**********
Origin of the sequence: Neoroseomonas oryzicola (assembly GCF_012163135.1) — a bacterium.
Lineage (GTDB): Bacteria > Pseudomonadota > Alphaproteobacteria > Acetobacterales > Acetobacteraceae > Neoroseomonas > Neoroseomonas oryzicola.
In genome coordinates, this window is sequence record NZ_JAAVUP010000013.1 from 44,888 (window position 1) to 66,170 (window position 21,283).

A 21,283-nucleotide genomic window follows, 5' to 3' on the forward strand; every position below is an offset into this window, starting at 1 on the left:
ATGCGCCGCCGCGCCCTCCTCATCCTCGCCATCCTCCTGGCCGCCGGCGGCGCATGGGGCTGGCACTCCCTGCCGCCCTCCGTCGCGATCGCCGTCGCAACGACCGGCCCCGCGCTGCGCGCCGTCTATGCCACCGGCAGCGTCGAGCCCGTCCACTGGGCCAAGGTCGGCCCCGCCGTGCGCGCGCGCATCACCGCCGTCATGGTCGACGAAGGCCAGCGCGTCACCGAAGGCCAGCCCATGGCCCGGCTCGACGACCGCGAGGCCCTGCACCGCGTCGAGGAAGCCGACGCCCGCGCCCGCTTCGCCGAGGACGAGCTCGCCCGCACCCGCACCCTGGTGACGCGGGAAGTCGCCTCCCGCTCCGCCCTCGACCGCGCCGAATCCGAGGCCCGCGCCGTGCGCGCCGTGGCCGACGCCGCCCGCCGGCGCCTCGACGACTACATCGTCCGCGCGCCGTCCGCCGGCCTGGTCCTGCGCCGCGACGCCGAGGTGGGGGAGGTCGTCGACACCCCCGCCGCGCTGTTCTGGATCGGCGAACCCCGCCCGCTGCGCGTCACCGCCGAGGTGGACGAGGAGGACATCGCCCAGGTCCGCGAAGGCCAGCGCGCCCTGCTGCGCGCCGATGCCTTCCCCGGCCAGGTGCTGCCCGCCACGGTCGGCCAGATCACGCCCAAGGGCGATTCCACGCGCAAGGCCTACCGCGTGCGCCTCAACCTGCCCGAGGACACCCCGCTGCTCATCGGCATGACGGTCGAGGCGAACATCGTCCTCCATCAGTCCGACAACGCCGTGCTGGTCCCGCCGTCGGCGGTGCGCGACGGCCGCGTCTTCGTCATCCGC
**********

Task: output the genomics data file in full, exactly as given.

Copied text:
Origin of the sequence: Neoroseomonas oryzicola (assembly GCF_012163135.1) — a bacterium.
Lineage (GTDB): Bacteria > Pseudomonadota > Alphaproteobacteria > Acetobacterales > Acetobacteraceae > Neoroseomonas > Neoroseomonas oryzicola.
In genome coordinates, this window is sequence record NZ_JAAVUP010000013.1 from 44,888 (window position 1) to 66,170 (window position 21,283).

A 21,283-nucleotide genomic window follows, 5' to 3' on the forward strand; every position below is an offset into this window, starting at 1 on the left:
ATGCGCCGCCGCGCCCTCCTCATCCTCGCCATCCTCCTGGCCGCCGGCGGCGCATGGGGCTGGCACTCCCTGCCGCCCTCCGTCGCGATCGCCGTCGCAACGACCGGCCCCGCGCTGCGCGCCGTCTATGCCACCGGCAGCGTCGAGCCCGTCCACTGGGCCAAGGTCGGCCCCGCCGTGCGCGCGCGCATCACCGCCGTCATGGTCGACGAAGGCCAGCGCGTCACCGAAGGCCAGCCCATGGCCCGGCTCGACGACCGCGAGGCCCTGCACCGCGTCGAGGAAGCCGACGCCCGCGCCCGCTTCGCCGAGGACGAGCTCGCCCGCACCCGCACCCTGGTGACGCGGGAAGTCGCCTCCCGCTCCGCCCTCGACCGCGCCGAATCCGAGGCCCGCGCCGTGCGCGCCGTGGCCGACGCCGCCCGCCGGCGCCTCGACGACTACATCGTCCGCGCGCCGTCCGCCGGCCTGGTCCTGCGCCGCGACGCCGAGGTGGGGGAGGTCGTCGACACCCCCGCCGCGCTGTTCTGGATCGGCGAACCCCGCCCGCTGCGCGTCACCGCCGAGGTGGACGAGGAGGACATCGCCCAGGTCCGCGAAGGCCAGCGCGCCCTGCTGCGCGCCGATGCCTTCCCCGGCCAGGTGCTGCCCGCCACGGTCGGCCAGATCACGCCCAAGGGCGATTCCACGCGCAAGGCCTACCGCGTGCGCCTCAACCTGCCCGAGGACACCCCGCTGCTCATCGGCATGACGGTCGAGGCGAACATCGTCCTCCATCAGTCCGACAACGCCGTGCTGGTCCCGCCGTCGGCGGTGCGCGACGGCCGCGTCTTCGTCATCCGC